USA Brokerages Closing Shop

A Sobering Look at Facebook

Bernanke Warns Congresss

Canada Jobless Rate Rises to 9 Month High

ISM Services Gauge Rise s to 56.8

Service industries in the U.S. expanded in January at the fastest pace in almost a year, pointing to strength in the biggest part of the economy.

The Institute for Supply Management’s non-manufacturing index rose more than forecast, to 56.8 from 53 in December, the Tempe, Arizona-based group’s data showed today. Readings above 50 signal expansion and the median forecast of 77 economists surveyed by Bloomberg News was 53.2.

A 243,000 increase in January payrolls reported earlier today signals an improving labor market that will help sustain household demand, which accounts for about 70 percent of the economy. Together with gains in manufacturing, the strength in service industries will help the U.S. mitigate the risks from Europe’s debt crisis.

“Growth continues to accelerate,” Joel Naroff, president of Naroff Economic Advisors Inc. in Holland, Pennsylvania, said before the report. “The economy is moving forward” as “economic conditions are slowly on the rise.”…

Job growth surges, jobless rate drops to 8.3 percent


Reuters) – The economy created jobs at the fastest pace in nine months in January and the unemployment rate dropped to a near three-year low of 8.3 percent, providing some measure of comfort for President Barack Obama who faces re-election in November.

Nonfarm payrolls jumped 243,000, the Labor Department said on Friday, as factory jobs grew by the most in a year. The gain in overall employment was the largest since April and outpaced economists’ expectations for a rise of only 150,000.

The report pointed to underlying strength in the economy, despite expectations that growth will slow in the first quarter.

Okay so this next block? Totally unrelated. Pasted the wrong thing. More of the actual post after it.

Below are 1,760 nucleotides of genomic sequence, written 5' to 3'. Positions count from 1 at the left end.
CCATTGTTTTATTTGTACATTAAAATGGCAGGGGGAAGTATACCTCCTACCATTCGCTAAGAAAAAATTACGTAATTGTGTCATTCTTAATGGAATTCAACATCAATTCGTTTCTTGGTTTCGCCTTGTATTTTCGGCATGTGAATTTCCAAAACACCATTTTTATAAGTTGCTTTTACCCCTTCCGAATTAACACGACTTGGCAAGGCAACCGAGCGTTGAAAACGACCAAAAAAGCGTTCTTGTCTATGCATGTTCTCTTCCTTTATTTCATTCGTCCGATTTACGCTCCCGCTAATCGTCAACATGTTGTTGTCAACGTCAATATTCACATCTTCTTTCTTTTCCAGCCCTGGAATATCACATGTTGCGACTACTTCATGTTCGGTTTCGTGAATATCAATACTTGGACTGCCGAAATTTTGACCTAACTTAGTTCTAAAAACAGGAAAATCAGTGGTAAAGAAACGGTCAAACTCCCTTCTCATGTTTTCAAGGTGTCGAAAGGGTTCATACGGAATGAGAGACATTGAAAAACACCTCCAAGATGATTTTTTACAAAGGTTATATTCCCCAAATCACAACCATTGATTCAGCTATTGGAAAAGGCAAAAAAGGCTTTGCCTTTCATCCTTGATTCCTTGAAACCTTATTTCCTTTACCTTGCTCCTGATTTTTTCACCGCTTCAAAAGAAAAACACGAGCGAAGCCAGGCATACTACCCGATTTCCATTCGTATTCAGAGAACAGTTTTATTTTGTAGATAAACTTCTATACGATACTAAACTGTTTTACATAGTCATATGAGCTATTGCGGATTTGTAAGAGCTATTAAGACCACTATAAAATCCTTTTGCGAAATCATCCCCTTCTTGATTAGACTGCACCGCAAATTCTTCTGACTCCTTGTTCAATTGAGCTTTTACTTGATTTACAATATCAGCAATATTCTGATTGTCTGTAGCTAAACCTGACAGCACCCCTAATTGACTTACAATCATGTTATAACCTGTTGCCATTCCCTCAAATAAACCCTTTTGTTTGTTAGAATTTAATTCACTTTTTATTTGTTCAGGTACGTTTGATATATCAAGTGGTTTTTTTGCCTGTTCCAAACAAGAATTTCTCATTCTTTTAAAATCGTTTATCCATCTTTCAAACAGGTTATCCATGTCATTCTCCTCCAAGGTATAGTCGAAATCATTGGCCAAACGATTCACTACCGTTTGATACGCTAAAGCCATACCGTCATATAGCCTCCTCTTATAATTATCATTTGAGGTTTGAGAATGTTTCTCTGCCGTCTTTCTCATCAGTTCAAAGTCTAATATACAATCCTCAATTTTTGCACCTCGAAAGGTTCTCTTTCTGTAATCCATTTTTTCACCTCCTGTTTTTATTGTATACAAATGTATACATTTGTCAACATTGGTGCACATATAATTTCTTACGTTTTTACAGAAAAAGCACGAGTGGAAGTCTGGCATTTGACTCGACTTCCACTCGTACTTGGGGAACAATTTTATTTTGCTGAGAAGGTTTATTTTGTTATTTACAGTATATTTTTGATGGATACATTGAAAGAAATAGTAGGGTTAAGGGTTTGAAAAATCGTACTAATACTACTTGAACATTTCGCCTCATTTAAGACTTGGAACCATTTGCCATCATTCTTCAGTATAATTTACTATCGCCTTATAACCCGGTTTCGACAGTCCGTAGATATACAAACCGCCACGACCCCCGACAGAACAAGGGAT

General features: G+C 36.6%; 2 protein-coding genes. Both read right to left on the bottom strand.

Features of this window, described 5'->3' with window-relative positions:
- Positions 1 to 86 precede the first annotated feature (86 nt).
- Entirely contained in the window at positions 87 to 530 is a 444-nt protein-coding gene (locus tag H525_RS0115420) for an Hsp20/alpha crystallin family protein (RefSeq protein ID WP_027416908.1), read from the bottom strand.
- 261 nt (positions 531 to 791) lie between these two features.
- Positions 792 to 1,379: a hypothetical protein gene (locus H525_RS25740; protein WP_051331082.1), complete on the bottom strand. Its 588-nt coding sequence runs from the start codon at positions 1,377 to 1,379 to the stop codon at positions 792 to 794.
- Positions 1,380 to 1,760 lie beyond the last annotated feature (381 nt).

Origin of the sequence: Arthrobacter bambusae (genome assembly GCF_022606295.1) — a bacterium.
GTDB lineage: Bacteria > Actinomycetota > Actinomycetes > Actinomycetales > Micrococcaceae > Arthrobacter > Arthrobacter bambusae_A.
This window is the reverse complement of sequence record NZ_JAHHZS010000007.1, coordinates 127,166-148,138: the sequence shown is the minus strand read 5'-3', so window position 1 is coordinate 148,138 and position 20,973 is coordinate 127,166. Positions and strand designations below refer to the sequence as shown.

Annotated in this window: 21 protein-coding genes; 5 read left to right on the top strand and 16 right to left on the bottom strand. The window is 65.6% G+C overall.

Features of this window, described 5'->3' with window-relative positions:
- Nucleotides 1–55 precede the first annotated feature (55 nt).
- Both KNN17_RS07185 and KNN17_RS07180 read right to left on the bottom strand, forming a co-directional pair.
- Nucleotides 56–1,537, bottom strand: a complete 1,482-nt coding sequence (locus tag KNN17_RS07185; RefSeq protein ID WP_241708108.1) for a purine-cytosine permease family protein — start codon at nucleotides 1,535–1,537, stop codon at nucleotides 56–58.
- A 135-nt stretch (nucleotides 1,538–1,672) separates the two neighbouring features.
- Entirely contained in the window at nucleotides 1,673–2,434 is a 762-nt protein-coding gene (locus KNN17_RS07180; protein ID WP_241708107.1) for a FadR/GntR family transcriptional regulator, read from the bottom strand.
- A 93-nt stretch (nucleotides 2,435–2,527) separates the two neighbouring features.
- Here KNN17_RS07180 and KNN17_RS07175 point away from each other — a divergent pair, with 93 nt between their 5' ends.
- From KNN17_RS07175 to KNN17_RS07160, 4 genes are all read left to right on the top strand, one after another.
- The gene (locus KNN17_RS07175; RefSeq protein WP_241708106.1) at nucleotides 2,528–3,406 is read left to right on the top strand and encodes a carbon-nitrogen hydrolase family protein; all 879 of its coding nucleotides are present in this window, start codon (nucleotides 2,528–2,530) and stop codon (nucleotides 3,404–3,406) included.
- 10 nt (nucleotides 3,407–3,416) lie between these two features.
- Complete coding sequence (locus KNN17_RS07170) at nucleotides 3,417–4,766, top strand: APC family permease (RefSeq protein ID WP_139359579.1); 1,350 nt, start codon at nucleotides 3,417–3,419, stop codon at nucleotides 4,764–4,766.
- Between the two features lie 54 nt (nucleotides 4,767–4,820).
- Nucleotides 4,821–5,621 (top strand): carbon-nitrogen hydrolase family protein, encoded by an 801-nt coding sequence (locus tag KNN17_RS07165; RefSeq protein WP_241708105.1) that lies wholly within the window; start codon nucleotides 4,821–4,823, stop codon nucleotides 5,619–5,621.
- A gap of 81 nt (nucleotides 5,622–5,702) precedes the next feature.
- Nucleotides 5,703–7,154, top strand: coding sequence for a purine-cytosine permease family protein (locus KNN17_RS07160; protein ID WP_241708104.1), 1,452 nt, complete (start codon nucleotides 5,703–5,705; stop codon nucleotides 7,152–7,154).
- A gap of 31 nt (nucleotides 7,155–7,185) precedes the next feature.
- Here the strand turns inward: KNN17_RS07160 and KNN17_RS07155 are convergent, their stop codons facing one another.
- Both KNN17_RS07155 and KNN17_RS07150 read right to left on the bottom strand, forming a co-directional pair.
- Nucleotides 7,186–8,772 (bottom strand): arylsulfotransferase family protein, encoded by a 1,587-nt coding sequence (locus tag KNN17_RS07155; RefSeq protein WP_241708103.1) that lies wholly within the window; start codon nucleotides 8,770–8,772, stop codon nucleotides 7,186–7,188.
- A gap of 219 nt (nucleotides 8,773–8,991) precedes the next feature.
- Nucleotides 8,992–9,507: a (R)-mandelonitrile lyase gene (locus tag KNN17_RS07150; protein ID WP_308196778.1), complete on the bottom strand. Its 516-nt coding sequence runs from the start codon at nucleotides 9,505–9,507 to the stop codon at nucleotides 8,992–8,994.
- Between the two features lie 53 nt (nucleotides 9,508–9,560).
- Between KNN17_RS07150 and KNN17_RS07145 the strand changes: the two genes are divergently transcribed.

Economists had expected the jobless rate to hold steady at 8.5 percent. The rate is the lowest since February 2009 and has dropped 0.8 percentage point since August.

The decline last month reflected large gains in employment in the separate household survey from which the unemployment rate is derived.

“It’s certainly supportive of the U.S. recovery and suggests that momentum is gathering pace,” said Brian Dolan, chief market strategist at in Bedminster, New York…

Canada to Sell Minority Interest in Shale Oil Project to Petrochina for Technology Transfer

Ukraine Turning Into Zionist Patsy State as MSFT Demands Popular File Sharing Site be Closed Down. Kim Dotcom , Ukranian style 

All based upon specious allegations by the RIAA, aka the Hollywood Ziothugs.

Reagan Redux

Mittens Pratt says No Concern for the Poor

FED Still Divide on QE3 Claims Newsfakers 

The Fed must be getting worried see new photo with ramparts installed in front of Fed. What do they have to worry about they are such loved and great guys? Evil people are paranoid. Kind of looks like the 2001 Space Odyssey obelisks. Personally I think the Fed should fly the Skull and Bones atop the Union  Jack. At least give the goys a chance to understand who they work for.
The U.S. Federal Reserve building is seen in Washington June 29, 2011.  REUTERS/Jim Bourg

By Jonathan Spicer

AUSTIN, Texas | Thu Feb 2, 2012 11:44pm EST

(Reuters) – A third round of large-scale asset purchases by the Federal Reserve is not needed and would compound the difficulties of tightening monetary policy when the time finally comes, a top Fed official said on Thursday.

“Personally I don’t see how you can justify it given the state of the current economy,” Dallas Federal Reserve President Richard Fisher said in remarks that underscored the sharp divide within the U.S. central bank over what to do in the face of an uneasy economic recovery.

Earlier Thursday, the head of the Chicago Fed, Charles Evans, advocated a much more forceful approach in tackling unemployment, even if it means jumping into a potentially controversial new round of so-called quantitative easing, or QE3…

Verisign and Others Covering Up Hacker Attacks and Penetrations

I could see these guys all morning today trying to hack into this 2nd rate web software package I licensed,  largely as I rolled a new version in and that seemed to spur them. It looked like it was going to hold but they got me at the very last 2nd of the last post the ZGR. I wonder what this blog really costs the tax payers. The truth has many enemies a lie many friends. Needless to say I plugged the hole in the wall the rats gnawed through.